5. Carson and Jordan Palmer He probably won’t make any other “Top” lists years from now, but Carson Palmer has always been a solid QB—when healthy. He helped make the Bengals relevant last decade after they were long a laughing stock of the league. Lucky for him his freakish Ginger owner helps deflect the screams of young children away from Palmer. His little brother, Jordan, is the Little Pete to Carson’s Big Pete and has never done anything of significance in the league other than get cut a lot, but a Ginger brother NFL duo (which counts as one Ginger, unless you want this list longer, which you don’t) definitely pushes them up the list.
6. Billy Joe Tolliver Fitting that Tolliver should lead off the proverbial Back 9 of this list since he’s much better at golf than he ever was a football player. To be honest, I’m just happy as hell I got to make a Billy Joe Tolliver reference.
7. Andy Dalton The Ginger Ninja could end up having a really solid career or better when all is said and done. His rookie campaign, even though overshadowed by Cam Newton’s historic year, was actually kinda pretty good. I mean, how many guys can say they started all 16 games their first season, threw for more than 3,000 yards and 20 TDs, and led their team to the playoffs? Without looking all that up, I’ll say zero. Actually, screw Billy Joe Tolliver—put Dalton ahead of him.
8. Greg McElroy He’s the current Jets QB that no invertebrate loves or cares about, but he hasn’t screwed up yet, so that’s worth something. Also, he was a Rhodes Scholarship finalist but not winner. He’s like the Tim Baffoe of the NFL, really.
9. Brandon Weeden What. The. Hell. Was. That. Weeden? He was so bad at professional baseball that I guess he figures he needs to give Ginger cancer to pro football too, I guess. That explains why the hell he’s a 28-about-to-be-29-year-old rookie. We all need to give the city of Cleveland a hug and let it have itself a good cry.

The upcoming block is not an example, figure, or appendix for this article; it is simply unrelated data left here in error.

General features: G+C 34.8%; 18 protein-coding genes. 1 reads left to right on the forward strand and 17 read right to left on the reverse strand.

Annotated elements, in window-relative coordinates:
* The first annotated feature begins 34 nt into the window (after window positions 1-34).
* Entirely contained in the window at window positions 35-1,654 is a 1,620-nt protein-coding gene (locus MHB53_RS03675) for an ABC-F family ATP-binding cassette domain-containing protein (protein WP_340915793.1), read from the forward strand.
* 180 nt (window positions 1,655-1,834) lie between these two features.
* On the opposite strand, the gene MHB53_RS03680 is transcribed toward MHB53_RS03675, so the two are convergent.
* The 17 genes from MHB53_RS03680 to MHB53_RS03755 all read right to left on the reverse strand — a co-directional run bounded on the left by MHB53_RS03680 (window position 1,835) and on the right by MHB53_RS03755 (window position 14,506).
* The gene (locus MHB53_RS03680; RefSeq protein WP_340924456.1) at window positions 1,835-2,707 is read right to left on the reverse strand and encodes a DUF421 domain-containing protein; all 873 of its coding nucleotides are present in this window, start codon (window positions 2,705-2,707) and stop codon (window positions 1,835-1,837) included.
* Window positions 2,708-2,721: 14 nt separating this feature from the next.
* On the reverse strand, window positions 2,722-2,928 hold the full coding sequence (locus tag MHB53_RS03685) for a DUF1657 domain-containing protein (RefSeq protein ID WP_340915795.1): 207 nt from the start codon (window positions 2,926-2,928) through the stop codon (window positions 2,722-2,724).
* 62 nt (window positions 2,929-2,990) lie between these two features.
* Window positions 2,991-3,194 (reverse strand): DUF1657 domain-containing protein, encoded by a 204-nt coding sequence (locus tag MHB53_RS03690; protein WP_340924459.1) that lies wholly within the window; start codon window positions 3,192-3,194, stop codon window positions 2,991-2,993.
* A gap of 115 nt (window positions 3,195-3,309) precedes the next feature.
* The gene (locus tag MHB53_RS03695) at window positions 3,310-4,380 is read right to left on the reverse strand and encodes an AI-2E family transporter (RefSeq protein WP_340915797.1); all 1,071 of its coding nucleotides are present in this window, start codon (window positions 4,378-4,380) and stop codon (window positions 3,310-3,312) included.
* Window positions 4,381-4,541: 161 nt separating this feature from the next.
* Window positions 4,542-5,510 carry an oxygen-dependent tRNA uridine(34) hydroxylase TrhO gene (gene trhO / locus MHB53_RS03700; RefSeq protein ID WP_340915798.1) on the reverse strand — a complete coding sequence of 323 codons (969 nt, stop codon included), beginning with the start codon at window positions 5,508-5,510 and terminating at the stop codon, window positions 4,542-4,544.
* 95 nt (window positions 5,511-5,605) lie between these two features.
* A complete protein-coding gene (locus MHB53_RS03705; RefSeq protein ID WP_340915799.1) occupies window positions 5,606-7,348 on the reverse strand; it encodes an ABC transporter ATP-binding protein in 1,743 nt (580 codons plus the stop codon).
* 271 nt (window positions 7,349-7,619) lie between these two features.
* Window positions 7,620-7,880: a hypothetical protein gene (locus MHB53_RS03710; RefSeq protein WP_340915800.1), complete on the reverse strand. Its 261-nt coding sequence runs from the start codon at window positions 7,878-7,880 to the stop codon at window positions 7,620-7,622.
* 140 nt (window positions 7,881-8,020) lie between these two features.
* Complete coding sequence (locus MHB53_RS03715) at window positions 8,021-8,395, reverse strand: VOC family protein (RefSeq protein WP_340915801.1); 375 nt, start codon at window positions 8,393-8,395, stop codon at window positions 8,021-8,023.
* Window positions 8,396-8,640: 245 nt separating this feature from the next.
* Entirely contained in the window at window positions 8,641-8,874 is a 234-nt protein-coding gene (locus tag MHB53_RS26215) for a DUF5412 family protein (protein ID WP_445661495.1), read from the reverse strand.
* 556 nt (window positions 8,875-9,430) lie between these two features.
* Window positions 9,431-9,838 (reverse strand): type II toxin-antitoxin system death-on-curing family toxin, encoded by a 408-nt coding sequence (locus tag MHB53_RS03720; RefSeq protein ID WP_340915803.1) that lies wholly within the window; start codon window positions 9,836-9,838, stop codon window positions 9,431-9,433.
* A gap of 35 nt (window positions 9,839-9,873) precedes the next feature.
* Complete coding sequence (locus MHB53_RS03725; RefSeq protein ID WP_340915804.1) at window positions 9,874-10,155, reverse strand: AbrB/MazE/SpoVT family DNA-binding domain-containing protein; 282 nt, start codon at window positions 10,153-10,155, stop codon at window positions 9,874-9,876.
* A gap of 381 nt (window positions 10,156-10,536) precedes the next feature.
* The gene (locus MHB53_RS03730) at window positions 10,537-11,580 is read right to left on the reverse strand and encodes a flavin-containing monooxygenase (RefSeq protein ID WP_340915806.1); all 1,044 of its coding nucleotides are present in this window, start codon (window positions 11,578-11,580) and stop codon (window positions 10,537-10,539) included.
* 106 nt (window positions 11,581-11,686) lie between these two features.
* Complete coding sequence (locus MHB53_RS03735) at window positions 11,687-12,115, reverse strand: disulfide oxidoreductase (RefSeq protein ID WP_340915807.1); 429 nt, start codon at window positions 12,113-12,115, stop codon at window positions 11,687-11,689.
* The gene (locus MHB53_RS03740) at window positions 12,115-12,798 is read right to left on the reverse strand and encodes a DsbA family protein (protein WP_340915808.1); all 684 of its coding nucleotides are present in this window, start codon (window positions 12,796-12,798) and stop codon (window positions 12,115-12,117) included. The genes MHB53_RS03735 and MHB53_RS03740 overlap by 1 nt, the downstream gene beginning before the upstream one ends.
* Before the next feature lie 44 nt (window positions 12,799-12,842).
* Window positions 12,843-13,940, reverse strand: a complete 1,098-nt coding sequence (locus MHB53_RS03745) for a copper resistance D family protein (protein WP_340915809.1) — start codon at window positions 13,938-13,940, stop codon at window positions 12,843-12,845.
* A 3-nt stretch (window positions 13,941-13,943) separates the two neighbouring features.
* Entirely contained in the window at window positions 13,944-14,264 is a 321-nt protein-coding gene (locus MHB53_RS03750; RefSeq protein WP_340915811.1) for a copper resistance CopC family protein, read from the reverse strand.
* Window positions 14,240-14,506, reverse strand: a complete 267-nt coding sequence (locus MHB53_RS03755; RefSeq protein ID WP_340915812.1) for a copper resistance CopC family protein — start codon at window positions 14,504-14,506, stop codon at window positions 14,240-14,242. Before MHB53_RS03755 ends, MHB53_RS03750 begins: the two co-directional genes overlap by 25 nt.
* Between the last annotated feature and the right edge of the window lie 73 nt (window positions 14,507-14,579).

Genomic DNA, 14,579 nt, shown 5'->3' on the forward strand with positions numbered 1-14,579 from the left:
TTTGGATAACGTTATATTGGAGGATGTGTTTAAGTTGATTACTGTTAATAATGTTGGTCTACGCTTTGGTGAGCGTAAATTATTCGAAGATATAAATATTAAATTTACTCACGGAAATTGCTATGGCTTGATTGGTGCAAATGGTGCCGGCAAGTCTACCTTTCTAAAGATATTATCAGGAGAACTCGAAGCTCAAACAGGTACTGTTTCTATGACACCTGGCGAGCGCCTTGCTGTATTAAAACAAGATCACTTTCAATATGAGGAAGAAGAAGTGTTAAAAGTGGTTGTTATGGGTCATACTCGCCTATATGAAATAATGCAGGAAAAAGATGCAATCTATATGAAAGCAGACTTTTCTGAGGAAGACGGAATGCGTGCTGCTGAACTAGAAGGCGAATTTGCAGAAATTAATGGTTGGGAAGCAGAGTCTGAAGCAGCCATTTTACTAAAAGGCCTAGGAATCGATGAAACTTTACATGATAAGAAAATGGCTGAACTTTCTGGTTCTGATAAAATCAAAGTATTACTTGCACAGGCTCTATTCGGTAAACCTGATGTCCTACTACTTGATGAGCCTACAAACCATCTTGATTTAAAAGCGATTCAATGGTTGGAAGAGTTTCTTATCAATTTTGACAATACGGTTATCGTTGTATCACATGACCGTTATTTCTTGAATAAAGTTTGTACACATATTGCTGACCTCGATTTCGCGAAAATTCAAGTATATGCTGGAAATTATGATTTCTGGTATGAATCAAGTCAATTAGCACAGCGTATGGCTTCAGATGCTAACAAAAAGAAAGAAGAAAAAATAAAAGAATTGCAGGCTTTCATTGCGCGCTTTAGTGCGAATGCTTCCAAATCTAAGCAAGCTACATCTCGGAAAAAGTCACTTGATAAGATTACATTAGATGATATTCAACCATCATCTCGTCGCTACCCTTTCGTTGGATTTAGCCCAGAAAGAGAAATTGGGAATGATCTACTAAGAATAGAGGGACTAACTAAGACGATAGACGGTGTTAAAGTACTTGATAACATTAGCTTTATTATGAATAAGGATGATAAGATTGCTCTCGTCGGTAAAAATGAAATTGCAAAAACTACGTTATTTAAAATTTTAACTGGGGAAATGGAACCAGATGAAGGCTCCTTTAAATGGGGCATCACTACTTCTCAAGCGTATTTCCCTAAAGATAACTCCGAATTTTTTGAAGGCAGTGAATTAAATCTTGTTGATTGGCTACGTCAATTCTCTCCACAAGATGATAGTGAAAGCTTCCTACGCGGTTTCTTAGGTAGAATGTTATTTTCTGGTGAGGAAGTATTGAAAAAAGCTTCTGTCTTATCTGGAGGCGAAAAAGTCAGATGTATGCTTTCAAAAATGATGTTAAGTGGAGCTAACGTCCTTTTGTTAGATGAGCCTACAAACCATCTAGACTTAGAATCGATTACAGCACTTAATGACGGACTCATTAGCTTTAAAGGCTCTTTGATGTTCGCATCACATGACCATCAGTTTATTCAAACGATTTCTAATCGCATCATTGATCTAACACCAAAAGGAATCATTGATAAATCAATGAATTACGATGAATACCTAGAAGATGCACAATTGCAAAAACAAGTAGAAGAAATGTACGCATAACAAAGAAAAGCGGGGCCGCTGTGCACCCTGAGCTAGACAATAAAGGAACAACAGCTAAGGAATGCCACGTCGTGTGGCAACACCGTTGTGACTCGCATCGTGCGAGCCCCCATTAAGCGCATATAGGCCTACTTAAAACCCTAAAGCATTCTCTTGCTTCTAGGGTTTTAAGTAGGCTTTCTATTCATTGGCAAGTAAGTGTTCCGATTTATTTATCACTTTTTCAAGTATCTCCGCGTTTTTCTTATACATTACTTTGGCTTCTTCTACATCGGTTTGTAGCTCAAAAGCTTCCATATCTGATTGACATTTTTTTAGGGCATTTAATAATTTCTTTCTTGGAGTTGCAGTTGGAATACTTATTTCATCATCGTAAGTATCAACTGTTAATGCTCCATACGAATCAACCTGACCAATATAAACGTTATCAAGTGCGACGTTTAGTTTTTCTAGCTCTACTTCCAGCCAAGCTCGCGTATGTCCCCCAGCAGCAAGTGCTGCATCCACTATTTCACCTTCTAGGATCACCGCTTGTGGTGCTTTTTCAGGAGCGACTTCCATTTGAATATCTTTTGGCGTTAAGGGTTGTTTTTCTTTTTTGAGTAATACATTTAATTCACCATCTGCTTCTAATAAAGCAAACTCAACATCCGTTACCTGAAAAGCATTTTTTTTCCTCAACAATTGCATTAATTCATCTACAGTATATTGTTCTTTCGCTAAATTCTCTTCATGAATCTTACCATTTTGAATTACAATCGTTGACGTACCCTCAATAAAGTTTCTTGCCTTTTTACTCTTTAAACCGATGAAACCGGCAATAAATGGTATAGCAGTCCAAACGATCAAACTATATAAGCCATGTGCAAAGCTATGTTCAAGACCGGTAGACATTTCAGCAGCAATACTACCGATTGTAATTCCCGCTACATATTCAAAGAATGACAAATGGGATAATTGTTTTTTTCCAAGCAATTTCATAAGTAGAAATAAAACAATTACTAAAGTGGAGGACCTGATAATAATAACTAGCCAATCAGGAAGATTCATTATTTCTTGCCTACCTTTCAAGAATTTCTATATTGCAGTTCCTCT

10. Todd Marinovich Any list o’ Gingers needs its Danny Bonaduce. I would hang a picture of Marinovich in my classroom as a warning to those students of mine who overdo it, who have been harshly programmed by awful parents to believe that anything less than absolute perfection is failure. And it may shock you to believe it, what with the stereotype this generation of kids falls under of cluelessness and laziness, but the polar opposite of that exists in spades. Thing is, I bet not one of my students knows who Marinovich is.
11. Cade McNown All I will say about Cade McNown that the link doesn’t is that I hope that at least once a day he falls down a flight of stairs. And that there is someone around to point and laugh.
Thanks for emailing, tweeting, and reading. If your question did not get answered this time, that does not necessarily mean I am ignoring it. It may be saved for the next mailbag. Hopefully you’re a slightly better person now than you were ten minutes ago. If not, your loss.
Want your questions answered in a future Mailbag? Email them to firstname.lastname@example.org or tweet them with the hashtag #TFMB. No question, sports or otherwise, is off limits (with certain logistical exceptions, e.g. lots of naughty words or you type in Portuguese or you solicit my death). If you email, please include a signature.
Tim Baffoe attended the University of Iowa and Governors State University and began blogging at The Score after winning the 2011 Pepsi Max Score Search. He enjoys writing things about stuff, but not so much stuff about things. When not writing for 670TheScore.com, Tim corrupts America’s youth as a high school English teacher and provides a great service to his South Side community delivering pizzas (please tip him and his colleagues well). You can follow Tim’s inappropriate brain droppings on Twitter @Ten_Foot_Midget, but please don’t follow him in real life. E-mail him at email@example.com. To read more of Tim’s blogs click here.